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Information Technology in Healthcare. Introduction. One of the most common themes in just about every current or recent past plan to reform healthcare has been the reliance on IT to deliver Lower Costs Fewer errors Better outcomes

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Information Technology in Healthcare

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    1. Information Technology in Healthcare

    2. Introduction • One of the most common themes in just about every current or recent past plan to reform healthcare has been the reliance on IT to deliver • Lower Costs • Fewer errors • Better outcomes • Increased overall system efficiencies

    3. Introduction • One of the main expected drivers is electronic medical records • But that is not the only area • Improved information on diagnosis • Coordination • Delivery • Estimated to result in $261 billion in savings over 10 years • Is that a lot?

    4. American College of Physicians and AmericanEHRPartners:“Challenges with Meaningful Use: EHR Satisfaction & Usability Diminishing” Satisfaction and usability ratings for certified electronic health records have decreased since 2010.  Overall, user satisfaction fell 12 percent from 2010 to 2013. The percentage of clinicians who would not recommend their EHR to a colleague increased from 24 percent in 2010 to 39 percent in 2013. Clinicians who were "very satisfied" with the ability for their EHR to improve care dropped by 6 percent compared to 2010, while those who were   "very dissatisfied" increased by 10 percent. Thirty-four percent of users were "very dissatisfied" with the ability of their EHR to decrease workload — an increase from 19 percent in 2010. In 2013, 32 percent of the responders had not returned to normal productivity compared to 20 percent in 2010. Dissatisfaction with ease-of-use increased from 23 percent in 2010 to 37 percent in 2013, while satisfaction with ease-of-use dropped from 61 to 48 percent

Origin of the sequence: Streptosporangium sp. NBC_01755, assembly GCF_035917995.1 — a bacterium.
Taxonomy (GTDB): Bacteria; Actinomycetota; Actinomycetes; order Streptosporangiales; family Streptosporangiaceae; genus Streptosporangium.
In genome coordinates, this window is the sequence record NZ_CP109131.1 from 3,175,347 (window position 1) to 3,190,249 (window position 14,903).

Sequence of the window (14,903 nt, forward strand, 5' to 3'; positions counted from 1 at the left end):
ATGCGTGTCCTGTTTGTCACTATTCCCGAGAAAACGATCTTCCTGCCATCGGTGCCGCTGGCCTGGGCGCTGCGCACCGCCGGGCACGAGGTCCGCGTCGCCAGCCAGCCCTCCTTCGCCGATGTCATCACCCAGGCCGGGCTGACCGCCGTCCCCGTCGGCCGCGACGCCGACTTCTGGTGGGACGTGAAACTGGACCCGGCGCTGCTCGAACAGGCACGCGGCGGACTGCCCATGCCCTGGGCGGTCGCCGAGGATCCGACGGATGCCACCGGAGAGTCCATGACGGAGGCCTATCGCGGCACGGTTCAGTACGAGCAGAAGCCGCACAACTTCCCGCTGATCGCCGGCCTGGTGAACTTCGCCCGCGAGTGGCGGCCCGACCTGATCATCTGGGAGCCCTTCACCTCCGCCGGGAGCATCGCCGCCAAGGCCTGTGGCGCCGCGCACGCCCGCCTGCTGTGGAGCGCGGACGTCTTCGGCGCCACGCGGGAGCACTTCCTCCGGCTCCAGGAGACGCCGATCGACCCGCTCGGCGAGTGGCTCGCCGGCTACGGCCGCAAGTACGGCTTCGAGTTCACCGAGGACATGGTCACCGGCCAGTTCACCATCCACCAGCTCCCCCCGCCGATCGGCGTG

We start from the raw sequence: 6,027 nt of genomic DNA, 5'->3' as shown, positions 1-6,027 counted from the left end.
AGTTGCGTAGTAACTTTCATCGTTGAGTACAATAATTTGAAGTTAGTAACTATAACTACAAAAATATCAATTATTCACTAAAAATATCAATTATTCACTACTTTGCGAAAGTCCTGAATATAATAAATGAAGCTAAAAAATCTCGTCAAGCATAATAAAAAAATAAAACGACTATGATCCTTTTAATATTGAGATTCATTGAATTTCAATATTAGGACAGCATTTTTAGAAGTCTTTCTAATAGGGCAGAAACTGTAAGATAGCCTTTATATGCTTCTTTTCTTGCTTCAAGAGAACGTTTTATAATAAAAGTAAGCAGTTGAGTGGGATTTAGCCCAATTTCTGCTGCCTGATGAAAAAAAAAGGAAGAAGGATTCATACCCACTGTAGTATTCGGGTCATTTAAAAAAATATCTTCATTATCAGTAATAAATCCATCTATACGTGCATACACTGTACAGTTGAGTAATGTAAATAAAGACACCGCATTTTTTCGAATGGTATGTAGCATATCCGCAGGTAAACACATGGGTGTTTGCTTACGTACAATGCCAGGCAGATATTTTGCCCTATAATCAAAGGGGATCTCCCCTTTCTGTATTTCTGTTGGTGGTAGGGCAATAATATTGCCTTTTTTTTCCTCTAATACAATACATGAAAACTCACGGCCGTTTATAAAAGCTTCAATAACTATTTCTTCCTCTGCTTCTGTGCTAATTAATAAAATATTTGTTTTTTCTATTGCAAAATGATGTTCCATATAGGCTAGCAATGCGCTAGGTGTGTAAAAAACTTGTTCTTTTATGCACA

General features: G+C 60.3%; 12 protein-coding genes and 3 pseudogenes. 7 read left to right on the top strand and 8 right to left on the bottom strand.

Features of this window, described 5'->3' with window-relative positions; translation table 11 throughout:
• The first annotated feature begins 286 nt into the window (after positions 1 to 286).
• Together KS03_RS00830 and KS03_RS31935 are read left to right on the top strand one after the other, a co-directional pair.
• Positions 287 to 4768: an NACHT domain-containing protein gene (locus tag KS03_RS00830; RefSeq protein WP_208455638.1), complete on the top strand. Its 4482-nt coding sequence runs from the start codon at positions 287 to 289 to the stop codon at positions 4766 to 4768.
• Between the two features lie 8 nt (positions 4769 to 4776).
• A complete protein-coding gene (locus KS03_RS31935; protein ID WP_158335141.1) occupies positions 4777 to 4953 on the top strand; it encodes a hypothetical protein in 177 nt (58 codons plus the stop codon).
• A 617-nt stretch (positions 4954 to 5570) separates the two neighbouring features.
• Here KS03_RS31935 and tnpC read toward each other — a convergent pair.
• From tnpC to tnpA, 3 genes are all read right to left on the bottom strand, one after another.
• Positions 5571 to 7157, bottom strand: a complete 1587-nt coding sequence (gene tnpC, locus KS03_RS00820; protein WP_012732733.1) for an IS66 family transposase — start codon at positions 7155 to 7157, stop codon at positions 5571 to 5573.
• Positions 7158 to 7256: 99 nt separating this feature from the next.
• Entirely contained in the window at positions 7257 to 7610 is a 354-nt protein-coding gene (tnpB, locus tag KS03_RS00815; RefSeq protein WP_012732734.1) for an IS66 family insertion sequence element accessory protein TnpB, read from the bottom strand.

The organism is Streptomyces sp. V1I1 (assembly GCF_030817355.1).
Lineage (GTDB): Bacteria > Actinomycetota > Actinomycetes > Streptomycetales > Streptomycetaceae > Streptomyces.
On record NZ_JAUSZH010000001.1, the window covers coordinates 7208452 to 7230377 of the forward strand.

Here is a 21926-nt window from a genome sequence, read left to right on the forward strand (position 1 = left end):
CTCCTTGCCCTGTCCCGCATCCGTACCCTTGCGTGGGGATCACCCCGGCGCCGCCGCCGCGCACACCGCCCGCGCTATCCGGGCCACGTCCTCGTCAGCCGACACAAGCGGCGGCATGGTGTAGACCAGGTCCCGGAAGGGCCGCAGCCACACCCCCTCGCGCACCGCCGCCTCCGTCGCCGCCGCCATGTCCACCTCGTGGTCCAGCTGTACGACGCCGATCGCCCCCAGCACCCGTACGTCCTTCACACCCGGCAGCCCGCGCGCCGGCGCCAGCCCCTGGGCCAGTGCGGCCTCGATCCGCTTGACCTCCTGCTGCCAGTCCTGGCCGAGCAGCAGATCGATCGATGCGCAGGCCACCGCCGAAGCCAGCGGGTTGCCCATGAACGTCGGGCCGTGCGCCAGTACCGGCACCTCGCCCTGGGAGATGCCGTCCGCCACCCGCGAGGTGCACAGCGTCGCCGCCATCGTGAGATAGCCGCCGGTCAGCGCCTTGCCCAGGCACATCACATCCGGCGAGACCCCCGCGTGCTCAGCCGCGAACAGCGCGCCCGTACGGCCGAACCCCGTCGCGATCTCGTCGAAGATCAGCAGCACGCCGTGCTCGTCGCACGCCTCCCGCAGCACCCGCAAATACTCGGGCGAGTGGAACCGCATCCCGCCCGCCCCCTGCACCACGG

5. Introduction • We have a long way to go • About 40% of physicians and 27% of hospitals are using basic electronic health records • But we’ve made progress – just 4 years ago these percentages were 20% and 10%, respectively • However, relatively few are meaningfully applying health IT to advance care coordination, aide clinical decision making, or report health outcomes. • So there is potential but no guarantees

    6. Introduction Ask Heath care executives if they feel good about the quality, accessibility, and timeliness of clinical and business data at their organization and the answer is generally – NO Why? Or why is healthcare so far behind?

    7. Why does Healthcare Lag in IT? • Large number of small organizations • Incentives are misaligned • Better management of chronically ill may actually cost providers money. • Goals of physicians may be different from goals of hospital • Higher quality/more efficient care may not result in increased “customers” • Fragmented system • Network externality • Complexity of care • Health care vs. Banking • What is happening to try to resolve this?